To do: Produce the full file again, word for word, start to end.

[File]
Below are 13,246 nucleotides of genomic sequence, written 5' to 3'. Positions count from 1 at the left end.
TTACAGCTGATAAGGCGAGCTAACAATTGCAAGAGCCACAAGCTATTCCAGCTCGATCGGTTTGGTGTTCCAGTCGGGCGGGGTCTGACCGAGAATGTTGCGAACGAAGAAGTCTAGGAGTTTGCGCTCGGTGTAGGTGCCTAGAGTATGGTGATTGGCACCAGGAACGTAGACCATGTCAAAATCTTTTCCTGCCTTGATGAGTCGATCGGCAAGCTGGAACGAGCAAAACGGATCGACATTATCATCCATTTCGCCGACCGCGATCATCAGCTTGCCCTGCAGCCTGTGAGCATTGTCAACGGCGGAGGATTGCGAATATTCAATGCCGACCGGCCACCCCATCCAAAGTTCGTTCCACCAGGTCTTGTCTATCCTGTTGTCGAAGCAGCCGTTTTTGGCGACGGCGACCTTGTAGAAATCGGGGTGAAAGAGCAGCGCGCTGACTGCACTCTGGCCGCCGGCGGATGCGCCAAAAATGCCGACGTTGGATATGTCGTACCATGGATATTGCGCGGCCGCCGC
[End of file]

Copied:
Below are 13,246 nucleotides of genomic sequence, written 5' to 3'. Positions count from 1 at the left end.
TTACAGCTGATAAGGCGAGCTAACAATTGCAAGAGCCACAAGCTATTCCAGCTCGATCGGTTTGGTGTTCCAGTCGGGCGGGGTCTGACCGAGAATGTTGCGAACGAAGAAGTCTAGGAGTTTGCGCTCGGTGTAGGTGCCTAGAGTATGGTGATTGGCACCAGGAACGTAGACCATGTCAAAATCTTTTCCTGCCTTGATGAGTCGATCGGCAAGCTGGAACGAGCAAAACGGATCGACATTATCATCCATTTCGCCGACCGCGATCATCAGCTTGCCCTGCAGCCTGTGAGCATTGTCAACGGCGGAGGATTGCGAATATTCAATGCCGACCGGCCACCCCATCCAAAGTTCGTTCCACCAGGTCTTGTCTATCCTGTTGTCGAAGCAGCCGTTTTTGGCGACGGCGACCTTGTAGAAATCGGGGTGAAAGAGCAGCGCGCTGACTGCACTCTGGCCGCCGGCGGATGCGCCAAAAATGCCGACGTTGGATATGTCGTACCATGGATATTGCGCGGCCGCCGC